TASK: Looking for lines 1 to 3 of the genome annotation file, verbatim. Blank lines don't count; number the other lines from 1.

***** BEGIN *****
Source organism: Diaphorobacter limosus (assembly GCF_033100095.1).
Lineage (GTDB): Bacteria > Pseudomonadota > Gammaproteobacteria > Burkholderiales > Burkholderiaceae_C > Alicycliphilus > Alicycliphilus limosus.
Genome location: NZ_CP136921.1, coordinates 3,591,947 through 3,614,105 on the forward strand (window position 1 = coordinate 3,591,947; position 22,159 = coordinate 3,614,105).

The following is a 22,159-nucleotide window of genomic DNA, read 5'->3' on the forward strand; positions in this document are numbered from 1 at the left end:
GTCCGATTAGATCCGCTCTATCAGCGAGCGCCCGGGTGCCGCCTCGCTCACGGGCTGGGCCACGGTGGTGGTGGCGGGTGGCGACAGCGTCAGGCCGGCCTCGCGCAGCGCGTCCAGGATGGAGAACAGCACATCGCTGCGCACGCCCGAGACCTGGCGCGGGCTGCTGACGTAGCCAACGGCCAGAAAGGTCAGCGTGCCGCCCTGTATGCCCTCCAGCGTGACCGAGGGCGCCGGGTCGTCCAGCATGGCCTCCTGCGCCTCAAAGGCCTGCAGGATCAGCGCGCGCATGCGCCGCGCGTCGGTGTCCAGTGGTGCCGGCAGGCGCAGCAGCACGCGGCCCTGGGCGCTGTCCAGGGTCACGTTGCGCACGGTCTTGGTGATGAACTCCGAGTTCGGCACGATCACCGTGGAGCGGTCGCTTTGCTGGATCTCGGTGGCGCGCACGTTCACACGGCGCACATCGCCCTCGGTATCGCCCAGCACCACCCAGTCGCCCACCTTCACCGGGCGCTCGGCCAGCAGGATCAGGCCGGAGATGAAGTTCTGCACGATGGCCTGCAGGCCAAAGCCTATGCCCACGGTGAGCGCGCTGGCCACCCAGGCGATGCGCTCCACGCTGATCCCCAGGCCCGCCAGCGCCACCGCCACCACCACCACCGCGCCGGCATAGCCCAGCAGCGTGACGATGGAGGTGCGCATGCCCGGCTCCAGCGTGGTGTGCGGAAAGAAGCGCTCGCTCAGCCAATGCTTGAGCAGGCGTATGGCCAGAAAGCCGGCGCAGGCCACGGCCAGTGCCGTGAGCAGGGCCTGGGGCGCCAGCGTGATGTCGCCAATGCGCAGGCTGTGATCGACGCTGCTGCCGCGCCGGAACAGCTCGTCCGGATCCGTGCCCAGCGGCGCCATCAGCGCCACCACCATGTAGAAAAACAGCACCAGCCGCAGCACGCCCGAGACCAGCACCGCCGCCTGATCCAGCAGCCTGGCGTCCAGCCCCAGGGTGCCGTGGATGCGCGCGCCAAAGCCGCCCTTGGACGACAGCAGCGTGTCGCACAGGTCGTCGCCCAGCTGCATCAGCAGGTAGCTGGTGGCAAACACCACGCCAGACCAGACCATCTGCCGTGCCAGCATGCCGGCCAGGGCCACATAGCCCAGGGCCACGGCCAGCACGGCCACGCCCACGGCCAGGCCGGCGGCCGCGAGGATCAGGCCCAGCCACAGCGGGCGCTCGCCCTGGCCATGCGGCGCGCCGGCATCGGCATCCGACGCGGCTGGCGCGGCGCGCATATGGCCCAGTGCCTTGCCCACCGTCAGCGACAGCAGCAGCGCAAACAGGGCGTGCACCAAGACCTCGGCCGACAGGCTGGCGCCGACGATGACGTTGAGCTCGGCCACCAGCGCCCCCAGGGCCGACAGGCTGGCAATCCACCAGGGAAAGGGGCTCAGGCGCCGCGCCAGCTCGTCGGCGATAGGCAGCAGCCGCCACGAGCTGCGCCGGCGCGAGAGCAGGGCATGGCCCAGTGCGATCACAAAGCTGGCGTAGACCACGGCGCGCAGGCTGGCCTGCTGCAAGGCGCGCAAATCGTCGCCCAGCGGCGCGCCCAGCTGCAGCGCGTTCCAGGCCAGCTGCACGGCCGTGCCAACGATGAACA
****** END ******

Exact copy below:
Source organism: Diaphorobacter limosus (assembly GCF_033100095.1).
Lineage (GTDB): Bacteria > Pseudomonadota > Gammaproteobacteria > Burkholderiales > Burkholderiaceae_C > Alicycliphilus > Alicycliphilus limosus.
Genome location: NZ_CP136921.1, coordinates 3,591,947 through 3,614,105 on the forward strand (window position 1 = coordinate 3,591,947; position 22,159 = coordinate 3,614,105).